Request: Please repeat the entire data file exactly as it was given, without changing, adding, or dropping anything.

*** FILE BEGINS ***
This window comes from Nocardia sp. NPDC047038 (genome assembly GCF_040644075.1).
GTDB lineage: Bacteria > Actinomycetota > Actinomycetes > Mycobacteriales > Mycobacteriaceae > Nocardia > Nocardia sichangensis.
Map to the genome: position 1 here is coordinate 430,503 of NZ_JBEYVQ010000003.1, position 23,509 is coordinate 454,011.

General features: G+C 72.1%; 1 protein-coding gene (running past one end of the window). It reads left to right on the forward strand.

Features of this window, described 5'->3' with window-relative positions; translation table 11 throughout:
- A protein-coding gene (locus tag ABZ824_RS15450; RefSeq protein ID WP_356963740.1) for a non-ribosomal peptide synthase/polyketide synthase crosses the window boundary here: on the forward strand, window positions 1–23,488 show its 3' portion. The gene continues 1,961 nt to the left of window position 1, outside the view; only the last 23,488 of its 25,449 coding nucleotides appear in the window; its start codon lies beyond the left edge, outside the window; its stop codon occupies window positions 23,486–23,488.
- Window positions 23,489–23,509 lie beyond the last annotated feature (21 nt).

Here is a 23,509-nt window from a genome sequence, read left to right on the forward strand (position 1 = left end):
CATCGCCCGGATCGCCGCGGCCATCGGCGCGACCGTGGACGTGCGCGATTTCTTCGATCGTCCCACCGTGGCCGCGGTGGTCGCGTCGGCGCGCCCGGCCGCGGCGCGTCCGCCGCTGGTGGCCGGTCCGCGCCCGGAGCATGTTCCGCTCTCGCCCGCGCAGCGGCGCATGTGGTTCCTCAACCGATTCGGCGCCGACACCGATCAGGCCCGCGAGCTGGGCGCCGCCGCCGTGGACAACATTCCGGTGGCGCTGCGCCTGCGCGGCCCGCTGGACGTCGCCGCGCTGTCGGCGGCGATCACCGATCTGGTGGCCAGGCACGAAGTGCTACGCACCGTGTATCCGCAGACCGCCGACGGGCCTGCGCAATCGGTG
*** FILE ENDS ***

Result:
This window comes from Nocardia sp. NPDC047038 (genome assembly GCF_040644075.1).
GTDB lineage: Bacteria > Actinomycetota > Actinomycetes > Mycobacteriales > Mycobacteriaceae > Nocardia > Nocardia sichangensis.
Map to the genome: position 1 here is coordinate 430,503 of NZ_JBEYVQ010000003.1, position 23,509 is coordinate 454,011.

General features: G+C 72.1%; 1 protein-coding gene (running past one end of the window). It reads left to right on the forward strand.

Features of this window, described 5'->3' with window-relative positions; translation table 11 throughout:
- A protein-coding gene (locus tag ABZ824_RS15450; RefSeq protein ID WP_356963740.1) for a non-ribosomal peptide synthase/polyketide synthase crosses the window boundary here: on the forward strand, window positions 1–23,488 show its 3' portion. The gene continues 1,961 nt to the left of window position 1, outside the view; only the last 23,488 of its 25,449 coding nucleotides appear in the window; its start codon lies beyond the left edge, outside the window; its stop codon occupies window positions 23,486–23,488.
- Window positions 23,489–23,509 lie beyond the last annotated feature (21 nt).

Here is a 23,509-nt window from a genome sequence, read left to right on the forward strand (position 1 = left end):
CATCGCCCGGATCGCCGCGGCCATCGGCGCGACCGTGGACGTGCGCGATTTCTTCGATCGTCCCACCGTGGCCGCGGTGGTCGCGTCGGCGCGCCCGGCCGCGGCGCGTCCGCCGCTGGTGGCCGGTCCGCGCCCGGAGCATGTTCCGCTCTCGCCCGCGCAGCGGCGCATGTGGTTCCTCAACCGATTCGGCGCCGACACCGATCAGGCCCGCGAGCTGGGCGCCGCCGCCGTGGACAACATTCCGGTGGCGCTGCGCCTGCGCGGCCCGCTGGACGTCGCCGCGCTGTCGGCGGCGATCACCGATCTGGTGGCCAGGCACGAAGTGCTACGCACCGTGTATCCGCAGACCGCCGACGGGCCTGCGCAATCGGTG